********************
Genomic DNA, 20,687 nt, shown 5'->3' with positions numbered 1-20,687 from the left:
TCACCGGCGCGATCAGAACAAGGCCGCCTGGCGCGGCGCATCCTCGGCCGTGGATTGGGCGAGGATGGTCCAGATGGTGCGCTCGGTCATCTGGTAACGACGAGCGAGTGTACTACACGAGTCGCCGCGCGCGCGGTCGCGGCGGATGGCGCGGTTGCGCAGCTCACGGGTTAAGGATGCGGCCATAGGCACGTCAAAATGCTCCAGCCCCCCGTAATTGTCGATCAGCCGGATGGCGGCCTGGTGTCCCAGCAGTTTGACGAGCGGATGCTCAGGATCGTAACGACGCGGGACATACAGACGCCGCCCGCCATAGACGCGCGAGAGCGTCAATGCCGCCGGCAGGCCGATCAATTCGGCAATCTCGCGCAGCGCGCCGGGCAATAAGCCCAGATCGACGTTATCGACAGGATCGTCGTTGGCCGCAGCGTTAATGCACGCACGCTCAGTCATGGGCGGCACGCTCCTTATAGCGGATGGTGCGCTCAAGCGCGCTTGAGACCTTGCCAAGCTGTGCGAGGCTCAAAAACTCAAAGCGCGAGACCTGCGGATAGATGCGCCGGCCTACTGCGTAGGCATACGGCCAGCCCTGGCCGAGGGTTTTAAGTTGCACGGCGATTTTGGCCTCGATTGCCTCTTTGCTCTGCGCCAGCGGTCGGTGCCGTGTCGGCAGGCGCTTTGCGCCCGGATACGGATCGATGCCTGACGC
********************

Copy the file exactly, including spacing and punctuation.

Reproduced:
Genomic DNA, 20,687 nt, shown 5'->3' with positions numbered 1-20,687 from the left:
TCACCGGCGCGATCAGAACAAGGCCGCCTGGCGCGGCGCATCCTCGGCCGTGGATTGGGCGAGGATGGTCCAGATGGTGCGCTCGGTCATCTGGTAACGACGAGCGAGTGTACTACACGAGTCGCCGCGCGCGCGGTCGCGGCGGATGGCGCGGTTGCGCAGCTCACGGGTTAAGGATGCGGCCATAGGCACGTCAAAATGCTCCAGCCCCCCGTAATTGTCGATCAGCCGGATGGCGGCCTGGTGTCCCAGCAGTTTGACGAGCGGATGCTCAGGATCGTAACGACGCGGGACATACAGACGCCGCCCGCCATAGACGCGCGAGAGCGTCAATGCCGCCGGCAGGCCGATCAATTCGGCAATCTCGCGCAGCGCGCCGGGCAATAAGCCCAGATCGACGTTATCGACAGGATCGTCGTTGGCCGCAGCGTTAATGCACGCACGCTCAGTCATGGGCGGCACGCTCCTTATAGCGGATGGTGCGCTCAAGCGCGCTTGAGACCTTGCCAAGCTGTGCGAGGCTCAAAAACTCAAAGCGCGAGACCTGCGGATAGATGCGCCGGCCTACTGCGTAGGCATACGGCCAGCCCTGGCCGAGGGTTTTAAGTTGCACGGCGATTTTGGCCTCGATTGCCTCTTTGCTCTGCGCCAGCGGTCGGTGCCGTGTCGGCAGGCGCTTTGCGCCCGGATACGGATCGATGCCTGACGC